• Childhood Apraxia of Speech Does Get Better! Not all kids will gain speech growth in the same manner, but they do get better.  This is a wonderful thing!  There’s a reason it’s called ‘childhood’—the duration of CAS is typically birth thru 8 years.  It could be a little less or a little more, depending on your child’s personality, determination/motivation, overall intelligence, access to therapy, home practice, and co-occuring disorders like AD/HD, autism, Down’s syndrome, anxiety, etc.  Sure, your child may slip up from time to time on challenging words, when they are tired or stressed, or learning a new set of vocabulary (math terms, history, science), but overall your child’s speech should be on-par with peers around age 8.

Most of all, I’ve learned that love and time really can “cure” a lot of things.  Thanks to Katie and Playing with Words 365 for having me—just honored!! 

Leslie Author Pic Leslie Lindsay is a former Mayo Clinic Child/Adolescent Psychiatric RN and a mother of a daughter with CAS.  She is also the author of the Reader’s Choice Finalist & ForeWord Review Book of the Year Finalist  SPEAKING OF APRAXIA (Woodbine House, 2012).  She lives in Chicagoland with her family where she is busy working on her next book in the women’s fiction genre.  You can follow long on Facebook, Twitter, and on her Website/Blog. Speaking Of Apraxia is available at Amazon, Barnes & Noble (in-store and on-line) and Woodbine House

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About Katie

Katie is a licensed, credentialed and certified pediatric speech-language pathologist and mom to three (5, 3 and 9 months). Her passion about educating, inspiring and empowering parents of children with all abilities led her to start her blog Playing With Words 365 where she shares information about speech and language development, therapy ideas and tips, intervention strategies and a little about her family life too. Katie has been working in the field of speech pathology for 9 years and is certified in The Hanen Centre’s It Takes Two to Talk ® and Target Word ® programs and holds a certificate in Applied Behavior Analysis (ABA). In addition to blogging and being a mommy, Katie works part time in her small private practice in the San Francisco Bay Area. You can follow her on Facebook, Pinterest and Twitter.

Comments

  1. Thank you, Katie, for giving us readers the gift of Leslie’s wisdom. I wish I had read this upon first knowing that something wasn’t quite right with my 2 yr old son…one SLP says he does have apraxia; the other says he doesn’t,so the jury’s still out. We do know that he has a speech delay, but is making wonderful progress. I feel his success has been accelerated by my having faith and really taking the time to ENJOY my son rather than always “drilling” things into him with my advocate hat on…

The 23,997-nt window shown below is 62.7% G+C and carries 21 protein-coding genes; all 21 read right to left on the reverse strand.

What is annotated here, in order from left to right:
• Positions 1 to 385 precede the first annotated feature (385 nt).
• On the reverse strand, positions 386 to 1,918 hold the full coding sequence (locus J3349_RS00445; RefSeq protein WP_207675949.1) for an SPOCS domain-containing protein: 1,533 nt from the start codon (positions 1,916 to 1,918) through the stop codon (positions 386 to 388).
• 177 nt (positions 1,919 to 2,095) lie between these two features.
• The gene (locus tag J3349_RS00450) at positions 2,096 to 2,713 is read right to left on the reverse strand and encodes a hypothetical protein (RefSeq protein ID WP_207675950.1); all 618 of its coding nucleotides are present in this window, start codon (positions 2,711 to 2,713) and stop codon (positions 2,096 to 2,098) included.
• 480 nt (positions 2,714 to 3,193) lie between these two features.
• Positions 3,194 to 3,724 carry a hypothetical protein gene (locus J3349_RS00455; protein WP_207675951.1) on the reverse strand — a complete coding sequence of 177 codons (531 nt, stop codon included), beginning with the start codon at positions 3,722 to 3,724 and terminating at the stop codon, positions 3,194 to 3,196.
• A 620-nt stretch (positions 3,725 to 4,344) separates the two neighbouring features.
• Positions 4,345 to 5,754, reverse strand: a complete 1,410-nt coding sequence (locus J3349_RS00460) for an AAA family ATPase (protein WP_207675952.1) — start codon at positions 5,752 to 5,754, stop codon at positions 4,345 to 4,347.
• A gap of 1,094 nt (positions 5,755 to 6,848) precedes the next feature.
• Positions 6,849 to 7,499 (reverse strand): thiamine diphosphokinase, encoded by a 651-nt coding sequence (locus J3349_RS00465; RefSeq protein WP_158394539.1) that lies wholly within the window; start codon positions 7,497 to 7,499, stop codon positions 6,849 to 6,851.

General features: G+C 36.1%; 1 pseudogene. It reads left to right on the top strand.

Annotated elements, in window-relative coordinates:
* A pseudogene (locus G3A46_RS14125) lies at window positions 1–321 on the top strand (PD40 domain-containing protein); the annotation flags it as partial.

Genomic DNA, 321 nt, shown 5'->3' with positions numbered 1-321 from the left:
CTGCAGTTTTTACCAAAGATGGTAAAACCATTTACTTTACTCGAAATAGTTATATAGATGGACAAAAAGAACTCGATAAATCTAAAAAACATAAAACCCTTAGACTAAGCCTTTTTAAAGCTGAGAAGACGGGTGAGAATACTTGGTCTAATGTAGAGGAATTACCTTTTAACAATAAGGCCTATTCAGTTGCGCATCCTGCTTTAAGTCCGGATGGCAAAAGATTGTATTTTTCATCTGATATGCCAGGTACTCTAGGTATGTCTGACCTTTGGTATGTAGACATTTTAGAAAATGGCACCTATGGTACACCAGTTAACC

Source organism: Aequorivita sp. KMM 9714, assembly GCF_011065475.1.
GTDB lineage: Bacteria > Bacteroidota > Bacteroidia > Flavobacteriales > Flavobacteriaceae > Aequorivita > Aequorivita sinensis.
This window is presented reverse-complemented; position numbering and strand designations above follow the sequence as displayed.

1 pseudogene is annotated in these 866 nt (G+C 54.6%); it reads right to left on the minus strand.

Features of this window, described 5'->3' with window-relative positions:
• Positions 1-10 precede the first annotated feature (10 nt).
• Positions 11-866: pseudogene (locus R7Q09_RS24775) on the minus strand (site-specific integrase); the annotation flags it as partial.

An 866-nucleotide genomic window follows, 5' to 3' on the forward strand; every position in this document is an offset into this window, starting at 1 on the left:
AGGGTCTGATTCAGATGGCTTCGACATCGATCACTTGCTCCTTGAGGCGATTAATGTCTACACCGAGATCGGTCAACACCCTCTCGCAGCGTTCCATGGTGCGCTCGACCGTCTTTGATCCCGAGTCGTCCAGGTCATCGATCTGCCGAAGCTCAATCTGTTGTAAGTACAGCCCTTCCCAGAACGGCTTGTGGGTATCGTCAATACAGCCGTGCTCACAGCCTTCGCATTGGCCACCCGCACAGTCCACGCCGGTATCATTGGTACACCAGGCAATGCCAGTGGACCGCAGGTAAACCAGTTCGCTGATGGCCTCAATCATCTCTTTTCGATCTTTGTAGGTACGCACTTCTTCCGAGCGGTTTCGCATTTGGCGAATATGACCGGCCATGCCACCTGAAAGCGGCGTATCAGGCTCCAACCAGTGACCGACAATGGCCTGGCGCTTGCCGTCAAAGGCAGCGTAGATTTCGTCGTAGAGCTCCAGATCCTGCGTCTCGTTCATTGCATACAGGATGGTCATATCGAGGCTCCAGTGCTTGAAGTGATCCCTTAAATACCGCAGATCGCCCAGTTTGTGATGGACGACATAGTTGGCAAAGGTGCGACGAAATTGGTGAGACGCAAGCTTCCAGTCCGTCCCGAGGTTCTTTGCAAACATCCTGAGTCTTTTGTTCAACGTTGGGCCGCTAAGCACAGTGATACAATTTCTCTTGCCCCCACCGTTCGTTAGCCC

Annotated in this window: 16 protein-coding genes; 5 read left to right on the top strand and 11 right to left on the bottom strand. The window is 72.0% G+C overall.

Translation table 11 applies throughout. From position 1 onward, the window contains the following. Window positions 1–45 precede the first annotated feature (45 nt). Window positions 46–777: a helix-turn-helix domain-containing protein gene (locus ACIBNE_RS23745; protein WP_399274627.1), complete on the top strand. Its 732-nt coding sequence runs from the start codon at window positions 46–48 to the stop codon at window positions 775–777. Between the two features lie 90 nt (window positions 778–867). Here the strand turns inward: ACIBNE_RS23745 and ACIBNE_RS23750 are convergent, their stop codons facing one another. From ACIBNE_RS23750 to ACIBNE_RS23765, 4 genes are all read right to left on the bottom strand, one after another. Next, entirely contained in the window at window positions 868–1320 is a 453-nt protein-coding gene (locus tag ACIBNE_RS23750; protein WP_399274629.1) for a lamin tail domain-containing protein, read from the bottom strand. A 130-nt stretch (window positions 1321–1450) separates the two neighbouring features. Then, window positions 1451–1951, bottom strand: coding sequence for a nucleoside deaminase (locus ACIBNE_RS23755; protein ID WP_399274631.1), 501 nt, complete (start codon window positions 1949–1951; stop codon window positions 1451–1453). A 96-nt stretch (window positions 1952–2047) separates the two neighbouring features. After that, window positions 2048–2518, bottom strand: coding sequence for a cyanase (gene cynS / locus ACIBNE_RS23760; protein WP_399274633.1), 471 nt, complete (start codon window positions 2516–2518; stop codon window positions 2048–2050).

I have experienced so many raw emotions during this journey: sadness, worry, and, yes, anger. The latter mostly directed toward my mother-in-law who is the complete opposite of me. When I realized DS had challenges, I became Johnny-on-the-spot on how to fix them. My MIL, on the other hand, was in complete denial when my husband had HIS language issues as a child. It’s almost like she shut down. Now, not surprisingly, she has guilt about how she dealt with things, I can tell. However, she still refuses to share history with me, and for this reason my struggle to forgive her and accept her as she is continues…
    The Queen Mother recently posted..Why I purchased Score #31: My son keeps “adjusting” himself in bedMy Profile

    • Caleb's Mom says:

      Thanks for this. After a year of speech therapy with no progress and I answers and another year of speech therapy with progress and maybe apraxia finally landing on “consistant with a diagnosis of apraxia” earlier today I find this artical very comforting.

  2. Angelina says:

    Thank you for the time and energy put in to give us all peace of mind. My son has had been diagnosed with Apraxia of Speach at age 4. He is now 12yrs! I have due to a family move at about 8 yrs old to a different state, he has not seen any private therapy for 4 years now. He gets it at school, but I wish I could offer him more. With one car and a recent family economical crunch, three other children, I can’t seem to find the money or time to continue private therapy. My husband is hard on him not letting him finish his sentence due to mumbling, cutting him off mid-sentence. It’s frustrating for my son and me to sit by and listen as my husband gets down right angry with my son for not talking right. I don’t know how to approach without his accusations of me be passive, and ho-hum about the Speach. I love my son he’s now 12 yrs old and mumbles at times so classmates may not understand him and now is in the dangerous age of being classified as weird or different from other kids, making friends are difficult for him in our recent new school. I need advice my son is not the “childhood” apraxia now and is now “teen” Apraxia!! Is there any hope out there? I’m worried for him, his making friends and his relationship with his frustrated father. He was born with this and I personally want the family to stop making it a big deal and just love him for who he is. But it is hard to see him not being able to be like the other teens. If there’s any parenting tips that I could read up on that are related to my teen with apraxia, could I be emailed on it?? Thank you for the time.